I am pleased to join you at this critical moment for governments, businesses, and societies to accelerate action for sustainable development.
We have the tools to tackle poverty, inequality, climate change and environmental pressures. They were defined in the great multilateral agreements reached in 2015: the 2030 Agenda for Sustainable Development, the Addis Ababa Agenda for Action, and the Paris Agreement on climate change.
The Sustainable Development Goals are our blueprint for fair and sustainable pathway to development that leaves no one behind. Their powerful message is that no matter where you are born, no matter how marginalized your community may be – the world is determined to carry everyone along on our journey to a better and more equitable future.
But, the 2030 Agenda is much more than a framework; it is a concrete plan for policies that can improve the lives of hundreds of millions of women, girls, men and boys around the world.
2019 is a defining year for implementing the Sustainable Development Goals and the Paris Agreement.
So far, we are not keeping pace. We face serious challenges and evolving risks.
Uneven growth, rising debt levels, possible upticks in financial volatility, and heightened global trade tensions are complicating the implementation of the Sustainable Development Goals.
Climate change is causing havoc, particularly among the most vulnerable, and greenhouse gas emissions are on the rise once more.
New technologies can disrupt labour markets, putting strains on social protection systems.
Most people live in countries where inequality is growing. In some countries, the gender equality gap is also widening.
These developments are cause for great concern. We are here today as part of an effort to coordinate an urgent global response to reverse these trends.
A recent study by the International Monetary Fund found that developing countries face an average annual funding gap of some $2.6 trillion USD of investment in health, education, roads, electricity, water and sanitation.
For low-income developing countries, this means additional annual spending that can amount to as much as 15 percent of their Gross Domestic Product.
Simply put: we need more money to implement the Sustainable Development Goals.
The Addis Ababa Action Agenda is our blueprint for the global partnership to finance sustainable development. Everyone, and particularly developed countries, must meet their commitments in full.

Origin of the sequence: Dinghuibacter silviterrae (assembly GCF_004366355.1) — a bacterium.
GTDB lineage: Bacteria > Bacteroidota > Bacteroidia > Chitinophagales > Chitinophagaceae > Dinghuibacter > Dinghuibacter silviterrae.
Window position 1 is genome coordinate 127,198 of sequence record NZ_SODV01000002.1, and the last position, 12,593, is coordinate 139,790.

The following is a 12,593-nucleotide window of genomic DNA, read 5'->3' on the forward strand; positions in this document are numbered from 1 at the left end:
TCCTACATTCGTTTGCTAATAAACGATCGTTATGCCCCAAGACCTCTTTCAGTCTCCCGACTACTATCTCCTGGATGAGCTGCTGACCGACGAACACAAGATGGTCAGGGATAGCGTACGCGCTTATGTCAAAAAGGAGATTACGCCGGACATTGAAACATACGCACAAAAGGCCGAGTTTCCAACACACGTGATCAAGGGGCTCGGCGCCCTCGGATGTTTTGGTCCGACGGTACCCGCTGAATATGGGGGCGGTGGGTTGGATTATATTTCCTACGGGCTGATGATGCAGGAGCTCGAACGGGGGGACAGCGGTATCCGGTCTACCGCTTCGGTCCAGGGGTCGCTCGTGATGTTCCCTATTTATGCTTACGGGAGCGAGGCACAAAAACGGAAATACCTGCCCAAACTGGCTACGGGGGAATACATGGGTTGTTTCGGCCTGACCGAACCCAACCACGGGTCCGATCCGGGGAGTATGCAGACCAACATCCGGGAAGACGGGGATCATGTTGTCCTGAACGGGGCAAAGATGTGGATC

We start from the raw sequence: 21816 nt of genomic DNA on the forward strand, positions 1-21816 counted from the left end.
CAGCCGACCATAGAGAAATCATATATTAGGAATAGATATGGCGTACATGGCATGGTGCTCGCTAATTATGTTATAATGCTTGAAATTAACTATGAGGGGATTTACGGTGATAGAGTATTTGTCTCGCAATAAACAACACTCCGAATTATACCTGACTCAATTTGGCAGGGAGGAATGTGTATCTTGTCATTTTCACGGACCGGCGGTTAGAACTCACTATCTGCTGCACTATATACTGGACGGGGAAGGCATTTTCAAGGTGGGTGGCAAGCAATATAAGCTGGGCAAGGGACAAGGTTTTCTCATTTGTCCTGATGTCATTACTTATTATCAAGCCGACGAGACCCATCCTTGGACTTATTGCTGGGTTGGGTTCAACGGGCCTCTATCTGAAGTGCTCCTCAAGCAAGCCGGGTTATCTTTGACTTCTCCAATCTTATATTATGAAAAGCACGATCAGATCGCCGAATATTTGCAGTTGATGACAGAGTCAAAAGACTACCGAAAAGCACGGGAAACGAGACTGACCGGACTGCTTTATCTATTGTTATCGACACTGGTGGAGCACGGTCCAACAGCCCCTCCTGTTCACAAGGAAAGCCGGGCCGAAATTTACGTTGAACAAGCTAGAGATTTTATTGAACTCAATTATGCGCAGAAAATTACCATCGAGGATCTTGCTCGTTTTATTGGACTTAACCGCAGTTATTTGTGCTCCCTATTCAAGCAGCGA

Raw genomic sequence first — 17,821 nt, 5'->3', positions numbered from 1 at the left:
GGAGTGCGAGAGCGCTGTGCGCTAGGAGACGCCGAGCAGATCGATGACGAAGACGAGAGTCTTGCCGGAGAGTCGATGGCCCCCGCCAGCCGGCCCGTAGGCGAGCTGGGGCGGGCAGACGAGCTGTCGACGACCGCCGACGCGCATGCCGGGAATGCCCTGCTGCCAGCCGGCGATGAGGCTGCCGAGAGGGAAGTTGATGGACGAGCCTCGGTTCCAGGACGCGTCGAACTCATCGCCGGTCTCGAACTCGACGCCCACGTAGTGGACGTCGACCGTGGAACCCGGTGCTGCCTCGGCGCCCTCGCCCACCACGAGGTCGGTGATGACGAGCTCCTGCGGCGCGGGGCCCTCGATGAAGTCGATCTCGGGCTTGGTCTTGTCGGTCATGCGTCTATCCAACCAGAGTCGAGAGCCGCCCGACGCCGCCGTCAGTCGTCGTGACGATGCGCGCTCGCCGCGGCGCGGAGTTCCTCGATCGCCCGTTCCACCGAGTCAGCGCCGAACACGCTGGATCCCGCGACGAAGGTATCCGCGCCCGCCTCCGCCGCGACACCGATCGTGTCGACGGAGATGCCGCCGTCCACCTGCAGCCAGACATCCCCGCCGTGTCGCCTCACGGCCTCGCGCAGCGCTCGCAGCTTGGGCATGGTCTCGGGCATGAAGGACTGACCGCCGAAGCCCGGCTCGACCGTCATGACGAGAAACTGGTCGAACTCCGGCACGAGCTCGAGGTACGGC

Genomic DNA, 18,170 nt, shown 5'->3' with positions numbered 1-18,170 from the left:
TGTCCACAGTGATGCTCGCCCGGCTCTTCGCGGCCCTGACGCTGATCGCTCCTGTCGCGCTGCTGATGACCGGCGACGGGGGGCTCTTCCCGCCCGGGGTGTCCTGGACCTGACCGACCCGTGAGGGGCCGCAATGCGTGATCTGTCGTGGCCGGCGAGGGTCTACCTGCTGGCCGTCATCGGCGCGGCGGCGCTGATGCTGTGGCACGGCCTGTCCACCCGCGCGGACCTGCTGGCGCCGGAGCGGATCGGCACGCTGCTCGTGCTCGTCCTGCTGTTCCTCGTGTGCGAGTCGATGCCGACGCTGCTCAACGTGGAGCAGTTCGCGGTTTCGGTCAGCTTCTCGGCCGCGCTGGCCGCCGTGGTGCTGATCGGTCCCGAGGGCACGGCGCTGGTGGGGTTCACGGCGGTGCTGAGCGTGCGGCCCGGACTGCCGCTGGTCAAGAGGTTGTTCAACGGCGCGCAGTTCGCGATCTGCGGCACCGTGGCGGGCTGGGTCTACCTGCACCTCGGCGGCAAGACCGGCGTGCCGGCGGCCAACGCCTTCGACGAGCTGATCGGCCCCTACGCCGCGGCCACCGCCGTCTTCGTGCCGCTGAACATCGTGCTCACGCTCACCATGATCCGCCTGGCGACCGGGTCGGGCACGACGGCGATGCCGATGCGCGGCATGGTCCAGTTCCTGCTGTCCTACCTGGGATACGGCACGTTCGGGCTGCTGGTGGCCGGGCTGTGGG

Development aid remains essential, especially for the poorest countries, but we should not disregard supporting domestic mobilization of resources.
This means increasing tax revenue. That also requires the international community to do much more to fight the tax evasion, money laundering and illicit financial flows that undermine this effort. These measures alone, if successful, would be enough to finance the public services that are essential to achieve the Sustainable Development Goals, in some emerging market economies.
We can also fill this gap by increasing both the amount and the impact of investment through action by all stakeholders: the private sector, official development assistance, international financing institutions, civil society and philanthropies. Resources from International Financial Institutions can help reduce perceived risks and encourage other stakeholders to invest, while funds from philanthropies can be leveraged in public-private partnerships.
National policy frameworks are key to reducing risks, creating an enabling business environment, incentivizing investment in public goals, and aligning financial systems with long-term sustainable development.
New types of financing can also contribute, including innovative financial instruments like green bonds and social investment bonds, crowdfunding and social entrepreneurship. The potential is considerable; for example, green bonds grew from a zero baseline to over $220 billion USD in a decade.
We must also increase access to finance, which can be a critical gap for women and micro, small and medium-sized enterprises.
New financial technologies, institutions and markets have great potential to extend financial inclusion and to facilitate investment.
The Strategy for Financing that I launched last year sets out ways in which the United Nations can support the fundamental shift in the international financial system that is needed to align global economic policies and financial systems with the 2030 Agenda.
We are already making some progress.
At the global level, I am convening a new group, the Global Investors for Sustainable Development Alliance, comprising the Chief Executives of large companies around the world. This is in addition to the Task Force on Digital Financing of the Sustainable Development Goals, which will issue its interim report by September.
At the regional level, we are strengthening our collaboration with multilateral development banks to scale up climate finance and increase access to finance for Least Developed Countries and Small Island Developing States.
At the country level, in line with the reform of the United Nations Development System, we are strengthening our capacity to support governments as they mobilize domestic resources and unlock new sources of private and public finance.
Your discussions today are a milestone on the path towards the five major summits that will take place here in September, and particularly the High-level Dialogue on Financing for Development. I count on the strong participation of finance ministers in that meeting.
The political outcome agreed last week shows that this forum is an opportunity for global progress towards our objective of mobilizing the finance needed for sustainable development.
I urge you to be bold in your recommendations, and to identify critical areas for further attention and discussion.